Commercial Policy Case

The Fifth Circuit Court of Appeals issued an opinion on November 14, 2018, in a situation which is going to be rarely seen, but is something for insurance lawyers to know exists.  The case is styled, Sentry Select Insurance Company v. Lorena Munoz, Individually and on behalf of the Estate of Lorenzo Munoz, and as Next Friend of L.M. and C.M., Minor Children; Virginia Munoz.

The Munoz’s were defendants in the case.  Sentry had been granted a summary judgment in the District Court.

On August 17, 2010, Lorenzo Munoz, was killed when the semi-truck in which he was traveling veered off the highway and crashed into a concrete drainage channel.  The semi-truck consisted of a tractor owned by Moore Freight Services and a trailer leased by Goal Transport.  Sentry issued a commercial auto insurance policy to Goal.

The Munoz defendants filed suit suit in state court seeking damages arising out of Munoz’s death.  After a three week trial, they obtained a judgment in their favor.   The Munoz defendants subsequently made demand on Sentry to pay the underlying judgment pursuant to the insurance policy it issued to Goal.  Sentry filed this declaratory judgment action seeking a declaration that it had no liability in connection with the state court judgment.  Sentry thereafter moved for summary judgment, arguing that it had no duty to indemnify anyone under the insurance policy it issued to Goal because the trailer leased by Goal was not being used with Goal’s permission at the time of the accident.  The district court agreed, granting summary judgment in favor of Sentry and declaring that Sentry had no duty to indemnify any party for the underlying judgment.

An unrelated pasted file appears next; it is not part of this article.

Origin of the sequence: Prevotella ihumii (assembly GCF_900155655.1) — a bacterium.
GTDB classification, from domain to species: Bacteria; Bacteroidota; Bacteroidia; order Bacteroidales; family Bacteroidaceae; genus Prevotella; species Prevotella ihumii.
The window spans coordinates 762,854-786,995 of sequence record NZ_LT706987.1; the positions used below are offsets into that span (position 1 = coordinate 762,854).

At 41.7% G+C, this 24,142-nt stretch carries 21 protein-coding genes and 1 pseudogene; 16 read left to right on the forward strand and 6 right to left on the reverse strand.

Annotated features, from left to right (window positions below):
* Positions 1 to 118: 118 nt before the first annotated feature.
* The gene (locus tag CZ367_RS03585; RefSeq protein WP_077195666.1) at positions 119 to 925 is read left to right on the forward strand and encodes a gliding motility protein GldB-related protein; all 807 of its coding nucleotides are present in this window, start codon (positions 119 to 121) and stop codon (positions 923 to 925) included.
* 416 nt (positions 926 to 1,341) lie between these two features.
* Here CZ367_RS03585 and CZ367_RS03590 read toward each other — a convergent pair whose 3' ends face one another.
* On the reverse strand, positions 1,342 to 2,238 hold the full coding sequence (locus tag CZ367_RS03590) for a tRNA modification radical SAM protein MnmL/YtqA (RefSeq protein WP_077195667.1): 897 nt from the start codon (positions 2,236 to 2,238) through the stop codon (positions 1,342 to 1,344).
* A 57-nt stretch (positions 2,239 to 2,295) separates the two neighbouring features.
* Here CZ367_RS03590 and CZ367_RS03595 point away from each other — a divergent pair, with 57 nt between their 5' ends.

After the district court granted summary judgement, but prior to filing this appeal, the state appellate court reversed the judgment obtained by the Munoz defendants and rendered a “take nothing” judgment.  The Munoz defendants acknowledged in their opening brief in support of this appeal that if the state appellate court’s decision became final, then the instant appeal would be moot.  This court stayed this matter pending the ruling by the Texas Supreme Courts’ petition for review seeking reversal of the state appellate court’s decision.  On October 19, 2018, the Texas Supreme Court denied the petition for review; thus, the state appellate court’s “take nothing” judgment is final.

This matter is now moot and dismissed.